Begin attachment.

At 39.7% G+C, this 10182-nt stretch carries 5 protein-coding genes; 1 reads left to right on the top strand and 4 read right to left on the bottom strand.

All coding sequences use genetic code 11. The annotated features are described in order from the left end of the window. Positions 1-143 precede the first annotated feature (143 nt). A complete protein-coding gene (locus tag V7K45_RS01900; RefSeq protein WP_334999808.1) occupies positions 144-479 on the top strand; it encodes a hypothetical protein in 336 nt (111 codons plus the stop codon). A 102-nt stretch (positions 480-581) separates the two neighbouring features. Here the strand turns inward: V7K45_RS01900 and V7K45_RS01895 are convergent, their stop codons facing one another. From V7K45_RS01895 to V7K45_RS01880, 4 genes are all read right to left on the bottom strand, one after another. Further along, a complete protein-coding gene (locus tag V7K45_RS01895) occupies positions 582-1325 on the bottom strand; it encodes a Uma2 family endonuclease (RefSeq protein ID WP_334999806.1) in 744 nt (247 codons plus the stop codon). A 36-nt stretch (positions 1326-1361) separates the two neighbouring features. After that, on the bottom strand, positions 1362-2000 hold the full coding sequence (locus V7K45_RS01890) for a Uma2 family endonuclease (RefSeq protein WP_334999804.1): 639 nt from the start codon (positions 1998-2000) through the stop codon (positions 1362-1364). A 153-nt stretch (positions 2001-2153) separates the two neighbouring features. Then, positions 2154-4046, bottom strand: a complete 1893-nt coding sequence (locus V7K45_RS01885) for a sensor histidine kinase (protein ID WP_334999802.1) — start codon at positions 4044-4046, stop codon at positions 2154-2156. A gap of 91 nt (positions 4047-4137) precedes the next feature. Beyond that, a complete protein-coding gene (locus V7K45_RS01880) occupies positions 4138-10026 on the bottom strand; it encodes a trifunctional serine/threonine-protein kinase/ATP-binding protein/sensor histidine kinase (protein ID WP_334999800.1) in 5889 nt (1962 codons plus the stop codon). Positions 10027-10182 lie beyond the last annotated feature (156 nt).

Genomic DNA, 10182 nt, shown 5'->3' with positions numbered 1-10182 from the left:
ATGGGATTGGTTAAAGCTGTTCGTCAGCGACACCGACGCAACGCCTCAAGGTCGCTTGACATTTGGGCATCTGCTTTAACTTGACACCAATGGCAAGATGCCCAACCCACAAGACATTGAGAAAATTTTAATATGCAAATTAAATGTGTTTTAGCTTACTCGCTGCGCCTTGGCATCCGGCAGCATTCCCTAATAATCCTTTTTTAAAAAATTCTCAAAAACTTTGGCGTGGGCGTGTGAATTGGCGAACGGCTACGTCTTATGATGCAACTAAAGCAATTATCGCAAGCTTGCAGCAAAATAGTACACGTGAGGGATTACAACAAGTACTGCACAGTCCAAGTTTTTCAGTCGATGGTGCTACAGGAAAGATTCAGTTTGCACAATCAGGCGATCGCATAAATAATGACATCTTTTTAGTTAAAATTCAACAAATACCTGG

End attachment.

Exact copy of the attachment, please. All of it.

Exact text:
At 39.7% G+C, this 10182-nt stretch carries 5 protein-coding genes; 1 reads left to right on the top strand and 4 read right to left on the bottom strand.

All coding sequences use genetic code 11. The annotated features are described in order from the left end of the window. Positions 1-143 precede the first annotated feature (143 nt). A complete protein-coding gene (locus tag V7K45_RS01900; RefSeq protein WP_334999808.1) occupies positions 144-479 on the top strand; it encodes a hypothetical protein in 336 nt (111 codons plus the stop codon). A 102-nt stretch (positions 480-581) separates the two neighbouring features. Here the strand turns inward: V7K45_RS01900 and V7K45_RS01895 are convergent, their stop codons facing one another. From V7K45_RS01895 to V7K45_RS01880, 4 genes are all read right to left on the bottom strand, one after another. Further along, a complete protein-coding gene (locus tag V7K45_RS01895) occupies positions 582-1325 on the bottom strand; it encodes a Uma2 family endonuclease (RefSeq protein ID WP_334999806.1) in 744 nt (247 codons plus the stop codon). A 36-nt stretch (positions 1326-1361) separates the two neighbouring features. After that, on the bottom strand, positions 1362-2000 hold the full coding sequence (locus V7K45_RS01890) for a Uma2 family endonuclease (RefSeq protein WP_334999804.1): 639 nt from the start codon (positions 1998-2000) through the stop codon (positions 1362-1364). A 153-nt stretch (positions 2001-2153) separates the two neighbouring features. Then, positions 2154-4046, bottom strand: a complete 1893-nt coding sequence (locus V7K45_RS01885) for a sensor histidine kinase (protein ID WP_334999802.1) — start codon at positions 4044-4046, stop codon at positions 2154-2156. A gap of 91 nt (positions 4047-4137) precedes the next feature. Beyond that, a complete protein-coding gene (locus V7K45_RS01880) occupies positions 4138-10026 on the bottom strand; it encodes a trifunctional serine/threonine-protein kinase/ATP-binding protein/sensor histidine kinase (protein ID WP_334999800.1) in 5889 nt (1962 codons plus the stop codon). Positions 10027-10182 lie beyond the last annotated feature (156 nt).

Genomic DNA, 10182 nt, shown 5'->3' with positions numbered 1-10182 from the left:
ATGGGATTGGTTAAAGCTGTTCGTCAGCGACACCGACGCAACGCCTCAAGGTCGCTTGACATTTGGGCATCTGCTTTAACTTGACACCAATGGCAAGATGCCCAACCCACAAGACATTGAGAAAATTTTAATATGCAAATTAAATGTGTTTTAGCTTACTCGCTGCGCCTTGGCATCCGGCAGCATTCCCTAATAATCCTTTTTTAAAAAATTCTCAAAAACTTTGGCGTGGGCGTGTGAATTGGCGAACGGCTACGTCTTATGATGCAACTAAAGCAATTATCGCAAGCTTGCAGCAAAATAGTACACGTGAGGGATTACAACAAGTACTGCACAGTCCAAGTTTTTCAGTCGATGGTGCTACAGGAAAGATTCAGTTTGCACAATCAGGCGATCGCATAAATAATGACATCTTTTTAGTTAAAATTCAACAAATACCTGG